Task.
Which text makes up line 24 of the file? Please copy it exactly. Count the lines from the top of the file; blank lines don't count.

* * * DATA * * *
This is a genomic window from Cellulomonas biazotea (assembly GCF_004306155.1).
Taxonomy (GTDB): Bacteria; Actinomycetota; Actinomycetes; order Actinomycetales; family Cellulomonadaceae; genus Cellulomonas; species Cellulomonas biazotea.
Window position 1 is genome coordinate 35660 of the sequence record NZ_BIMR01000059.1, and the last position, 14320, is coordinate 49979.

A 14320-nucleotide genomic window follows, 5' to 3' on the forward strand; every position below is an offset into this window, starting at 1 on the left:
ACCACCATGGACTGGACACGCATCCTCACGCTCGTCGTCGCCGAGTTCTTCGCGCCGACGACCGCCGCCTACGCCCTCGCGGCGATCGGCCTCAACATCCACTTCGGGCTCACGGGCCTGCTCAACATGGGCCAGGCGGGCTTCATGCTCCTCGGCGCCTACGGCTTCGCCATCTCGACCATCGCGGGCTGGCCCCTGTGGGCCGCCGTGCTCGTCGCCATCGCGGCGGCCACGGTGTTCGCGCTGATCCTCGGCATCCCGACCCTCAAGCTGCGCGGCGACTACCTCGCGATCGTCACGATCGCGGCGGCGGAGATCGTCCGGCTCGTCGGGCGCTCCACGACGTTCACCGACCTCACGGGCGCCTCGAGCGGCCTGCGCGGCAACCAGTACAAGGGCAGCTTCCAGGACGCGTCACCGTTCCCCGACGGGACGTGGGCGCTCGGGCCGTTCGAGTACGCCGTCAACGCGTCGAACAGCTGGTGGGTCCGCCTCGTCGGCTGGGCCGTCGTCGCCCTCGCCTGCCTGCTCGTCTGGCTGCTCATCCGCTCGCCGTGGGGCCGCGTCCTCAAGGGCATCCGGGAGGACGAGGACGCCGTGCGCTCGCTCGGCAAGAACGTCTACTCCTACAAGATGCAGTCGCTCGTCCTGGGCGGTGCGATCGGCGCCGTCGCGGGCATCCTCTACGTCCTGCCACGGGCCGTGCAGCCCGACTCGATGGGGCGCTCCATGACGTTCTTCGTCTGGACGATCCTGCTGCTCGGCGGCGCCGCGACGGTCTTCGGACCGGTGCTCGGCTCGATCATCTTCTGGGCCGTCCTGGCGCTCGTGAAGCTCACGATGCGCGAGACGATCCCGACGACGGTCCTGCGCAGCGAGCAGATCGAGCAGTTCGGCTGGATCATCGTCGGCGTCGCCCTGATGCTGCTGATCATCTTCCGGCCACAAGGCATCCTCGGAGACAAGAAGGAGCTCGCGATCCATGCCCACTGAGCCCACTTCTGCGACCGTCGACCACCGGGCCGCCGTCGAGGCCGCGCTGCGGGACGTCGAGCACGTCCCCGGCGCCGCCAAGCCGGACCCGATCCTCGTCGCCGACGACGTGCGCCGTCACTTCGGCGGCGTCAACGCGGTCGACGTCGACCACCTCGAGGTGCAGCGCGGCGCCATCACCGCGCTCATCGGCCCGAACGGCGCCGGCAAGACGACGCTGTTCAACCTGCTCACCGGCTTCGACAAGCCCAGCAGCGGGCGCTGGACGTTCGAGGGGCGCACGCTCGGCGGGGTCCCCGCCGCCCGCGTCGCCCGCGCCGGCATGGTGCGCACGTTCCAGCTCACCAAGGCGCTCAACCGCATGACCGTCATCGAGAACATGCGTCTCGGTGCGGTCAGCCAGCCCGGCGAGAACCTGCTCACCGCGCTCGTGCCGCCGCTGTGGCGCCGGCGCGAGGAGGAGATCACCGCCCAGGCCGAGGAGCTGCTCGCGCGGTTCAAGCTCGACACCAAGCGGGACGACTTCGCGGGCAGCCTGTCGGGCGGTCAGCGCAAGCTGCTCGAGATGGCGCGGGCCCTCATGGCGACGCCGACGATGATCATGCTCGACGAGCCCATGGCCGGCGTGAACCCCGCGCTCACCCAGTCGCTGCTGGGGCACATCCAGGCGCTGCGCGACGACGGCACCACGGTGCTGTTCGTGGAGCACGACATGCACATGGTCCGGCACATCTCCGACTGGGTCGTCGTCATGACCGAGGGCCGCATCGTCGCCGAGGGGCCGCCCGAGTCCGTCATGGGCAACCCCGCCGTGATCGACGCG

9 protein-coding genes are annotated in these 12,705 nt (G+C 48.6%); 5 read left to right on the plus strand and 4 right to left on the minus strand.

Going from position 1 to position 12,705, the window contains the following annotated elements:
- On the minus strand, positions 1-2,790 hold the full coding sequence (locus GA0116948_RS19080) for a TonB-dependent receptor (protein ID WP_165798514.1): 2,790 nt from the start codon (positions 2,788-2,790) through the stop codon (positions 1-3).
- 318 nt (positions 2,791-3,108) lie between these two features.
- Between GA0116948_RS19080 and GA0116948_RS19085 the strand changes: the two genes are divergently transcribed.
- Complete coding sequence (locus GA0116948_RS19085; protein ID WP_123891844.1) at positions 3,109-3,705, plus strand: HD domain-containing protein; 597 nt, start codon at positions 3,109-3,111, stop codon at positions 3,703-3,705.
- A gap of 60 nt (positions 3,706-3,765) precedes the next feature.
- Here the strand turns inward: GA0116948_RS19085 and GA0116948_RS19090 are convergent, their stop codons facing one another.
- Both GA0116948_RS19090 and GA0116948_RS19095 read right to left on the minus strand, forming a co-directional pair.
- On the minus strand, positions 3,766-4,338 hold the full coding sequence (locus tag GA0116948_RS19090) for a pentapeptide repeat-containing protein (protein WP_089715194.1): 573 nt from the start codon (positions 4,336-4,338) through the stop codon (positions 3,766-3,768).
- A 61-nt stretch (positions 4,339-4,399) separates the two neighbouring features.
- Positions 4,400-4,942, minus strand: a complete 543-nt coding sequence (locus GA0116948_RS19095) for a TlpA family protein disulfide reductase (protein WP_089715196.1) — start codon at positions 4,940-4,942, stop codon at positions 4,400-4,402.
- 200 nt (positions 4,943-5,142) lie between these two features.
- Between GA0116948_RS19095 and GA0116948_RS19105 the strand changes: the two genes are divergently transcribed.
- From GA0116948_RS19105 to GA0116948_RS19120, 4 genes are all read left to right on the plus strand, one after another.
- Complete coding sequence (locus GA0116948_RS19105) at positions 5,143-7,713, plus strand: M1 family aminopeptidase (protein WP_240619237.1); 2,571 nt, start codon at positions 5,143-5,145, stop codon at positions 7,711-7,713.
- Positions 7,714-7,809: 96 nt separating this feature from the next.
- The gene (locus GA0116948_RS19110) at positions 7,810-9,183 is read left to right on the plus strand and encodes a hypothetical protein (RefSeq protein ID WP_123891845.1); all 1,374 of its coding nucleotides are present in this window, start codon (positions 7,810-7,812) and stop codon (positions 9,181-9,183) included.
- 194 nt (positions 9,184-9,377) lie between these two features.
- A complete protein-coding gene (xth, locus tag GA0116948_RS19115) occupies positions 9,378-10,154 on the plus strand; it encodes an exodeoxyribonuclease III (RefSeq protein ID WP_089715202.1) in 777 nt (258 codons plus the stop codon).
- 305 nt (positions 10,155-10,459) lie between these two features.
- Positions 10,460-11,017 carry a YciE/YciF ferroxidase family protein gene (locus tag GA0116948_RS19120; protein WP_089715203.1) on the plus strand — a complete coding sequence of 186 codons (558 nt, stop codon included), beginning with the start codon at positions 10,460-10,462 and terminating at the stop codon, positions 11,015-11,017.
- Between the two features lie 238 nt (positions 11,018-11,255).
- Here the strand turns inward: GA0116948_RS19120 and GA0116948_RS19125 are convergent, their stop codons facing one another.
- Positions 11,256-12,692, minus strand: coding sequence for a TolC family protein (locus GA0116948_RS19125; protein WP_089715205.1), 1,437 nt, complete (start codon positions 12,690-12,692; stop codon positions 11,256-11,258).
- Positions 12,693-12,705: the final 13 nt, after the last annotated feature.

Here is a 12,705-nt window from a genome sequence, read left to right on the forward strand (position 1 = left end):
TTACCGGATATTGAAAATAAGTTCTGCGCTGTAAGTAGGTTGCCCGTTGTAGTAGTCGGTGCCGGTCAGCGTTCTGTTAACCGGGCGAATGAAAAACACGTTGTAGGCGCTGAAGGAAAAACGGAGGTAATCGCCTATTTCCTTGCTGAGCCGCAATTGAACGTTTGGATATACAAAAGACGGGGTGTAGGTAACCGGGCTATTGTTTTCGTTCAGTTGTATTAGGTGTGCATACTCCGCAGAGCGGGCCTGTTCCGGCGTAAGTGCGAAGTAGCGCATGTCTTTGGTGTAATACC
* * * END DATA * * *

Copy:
- 194 nt (positions 9,184-9,377) lie between these two features.